Risk another random roommate nightmare, live with a friend and risk hating each other by the end of the year or live alone?

This year, I opted for the solo lifestyle with a purple and red spoiled-rotten betta fish named Royale for a roommate.

Considering going roommate-less next year? Here's some food for thought that might help with the decision.


More bang for your buck: I have almost the exact amount of space I was paying to share with another person for close to the same price, even a little less with more amenities. Plus, at the end of the year, there is no hauling all my stuff down 10-plus flights of stairs in the early summer heat in the middle of finals with everyone else moving out.

Freedom: Do you want to keep the thermostat on 68? OK. Do you want to dance around in your underwear and rock out to "Old Time Rock and Roll" like Tom Cruise in "Risky Business?" That's fine also. Living alone means you have complete control over your schedule. When you have roommates, you have to be — or should be — respectful of their personal preferences and schedules. This might mean putting off printing a novel while your roommate is trying to sleep or not turning on the lights to vacuum at 2 a.m.

Privacy: It's great knowing that after 12 hours of being at school and at work, combined, it isn't required have to come home to a bored roommate who wanted to chat, was staying up all night to finish that project they had procrastinated on or has brought all her friends back for a night of drunken tomfoolery. There's also no fear of walking in on your roommate making out with her boyfriend in front of your desk or letting dishes and leftover food fester for weeks. Living alone allows you to avoid all those awkward moments that no one willingly experiences. Plus, you can be the one in control of your space, whether you have friends over or spend the evening with Netflix.


Fear: Things that go bump in the night can be 10 times scarier when you're home alone. It's easy to get freaked out by bumps and creaks in the night, especially when your imagination creates a situation where a huge bug is going to crawl into your ear and start eating your brain. But what might be worse than having to face the boogieman (or boogiewoman) alone is having to face the army of ants invading though the windowsill or the spider in your bathtub by yourself. Maybe it's just a part of growing up, but having a buddy to bond over the insects and specimens that find themselves in your personal space is definitely a special experience.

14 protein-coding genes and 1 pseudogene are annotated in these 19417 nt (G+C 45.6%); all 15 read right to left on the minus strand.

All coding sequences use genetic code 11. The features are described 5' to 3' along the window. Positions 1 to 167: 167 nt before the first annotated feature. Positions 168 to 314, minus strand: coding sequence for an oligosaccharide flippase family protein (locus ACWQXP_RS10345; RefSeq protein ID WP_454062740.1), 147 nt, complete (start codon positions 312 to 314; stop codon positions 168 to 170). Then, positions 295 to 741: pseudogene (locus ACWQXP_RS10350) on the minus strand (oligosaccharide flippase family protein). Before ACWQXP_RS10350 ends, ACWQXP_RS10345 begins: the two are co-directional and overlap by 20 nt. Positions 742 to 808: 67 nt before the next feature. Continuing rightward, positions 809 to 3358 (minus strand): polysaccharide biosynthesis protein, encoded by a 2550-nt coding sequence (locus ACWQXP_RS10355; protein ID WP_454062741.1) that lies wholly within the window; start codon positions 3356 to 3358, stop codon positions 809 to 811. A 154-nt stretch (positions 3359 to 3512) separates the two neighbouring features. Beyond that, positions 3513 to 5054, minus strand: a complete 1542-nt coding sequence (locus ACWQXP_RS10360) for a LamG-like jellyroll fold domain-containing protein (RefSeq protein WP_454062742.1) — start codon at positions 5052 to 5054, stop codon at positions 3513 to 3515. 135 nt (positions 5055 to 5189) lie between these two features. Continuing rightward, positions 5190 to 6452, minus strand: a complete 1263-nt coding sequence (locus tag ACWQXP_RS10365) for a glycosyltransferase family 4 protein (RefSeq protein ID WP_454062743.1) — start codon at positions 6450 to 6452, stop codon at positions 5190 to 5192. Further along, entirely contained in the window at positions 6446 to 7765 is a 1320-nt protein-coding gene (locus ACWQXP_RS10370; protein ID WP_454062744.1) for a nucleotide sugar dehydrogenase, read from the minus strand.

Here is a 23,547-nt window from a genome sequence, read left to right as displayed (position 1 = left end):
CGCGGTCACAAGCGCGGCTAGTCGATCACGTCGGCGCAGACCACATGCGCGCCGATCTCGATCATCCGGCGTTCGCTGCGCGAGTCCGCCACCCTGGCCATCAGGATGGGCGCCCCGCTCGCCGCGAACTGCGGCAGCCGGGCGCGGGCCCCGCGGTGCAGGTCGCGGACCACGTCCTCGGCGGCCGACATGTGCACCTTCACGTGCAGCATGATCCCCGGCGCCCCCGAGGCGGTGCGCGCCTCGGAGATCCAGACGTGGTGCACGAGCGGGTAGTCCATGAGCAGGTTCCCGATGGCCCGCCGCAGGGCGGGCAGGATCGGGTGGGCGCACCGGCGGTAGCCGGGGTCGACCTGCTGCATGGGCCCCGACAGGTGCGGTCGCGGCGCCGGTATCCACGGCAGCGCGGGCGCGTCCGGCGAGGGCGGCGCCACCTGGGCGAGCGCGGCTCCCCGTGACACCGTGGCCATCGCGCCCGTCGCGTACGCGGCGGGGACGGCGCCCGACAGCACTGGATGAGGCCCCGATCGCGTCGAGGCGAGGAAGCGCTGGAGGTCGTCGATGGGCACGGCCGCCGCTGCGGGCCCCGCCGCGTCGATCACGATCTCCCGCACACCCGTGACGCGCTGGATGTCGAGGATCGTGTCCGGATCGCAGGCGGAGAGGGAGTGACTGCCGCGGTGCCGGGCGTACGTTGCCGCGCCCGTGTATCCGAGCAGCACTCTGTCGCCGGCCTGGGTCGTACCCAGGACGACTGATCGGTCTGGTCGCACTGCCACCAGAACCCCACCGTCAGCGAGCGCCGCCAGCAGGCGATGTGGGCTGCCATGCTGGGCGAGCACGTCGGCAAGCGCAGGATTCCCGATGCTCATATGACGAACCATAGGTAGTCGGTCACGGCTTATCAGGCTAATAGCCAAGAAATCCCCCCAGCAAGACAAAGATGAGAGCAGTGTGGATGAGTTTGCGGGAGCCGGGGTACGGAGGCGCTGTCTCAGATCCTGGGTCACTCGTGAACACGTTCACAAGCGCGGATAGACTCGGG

Can be lonely: Sometimes after a long and hard day, someone to listen and talk your problems out with can be nice. Living alone means sometimes you're deprived of that friendly ear to vent to. It also means you'll have to seek out socialization since it won't be readily around you, like in an on-campus residence hall. Sure, you can whip out your phone and have a conversation via phone or even Facetime, but both of those alternatives fail when you're in a moment when all you need is a hug. One is the loneliest number, especially when you're in a tough spot and you seek help from a friend.

It's all on you: It might still be less expensive than living on campus, but if you live alone, you're solely responsible for all the bills. Too tired to cook tonight? Then you'll go hungry, because no roommate means no option for alternating cooking nights. You're also solely responsible for all those dreaded chores like cleaning toilets and vacuuming. Cleaning a bathroom with a buddy doesn't initially sound like fun, but when you pump up the music and have a singing session with a friend, it can become entertaining and productive. A roommate can ease that "To-Do" list in addition to being fun and productive.

Samantha Smoak is a junior in communication studies. She can be reached at ssmoak@utk.edu

This content appeared as a part of the fall 2013 housing guide.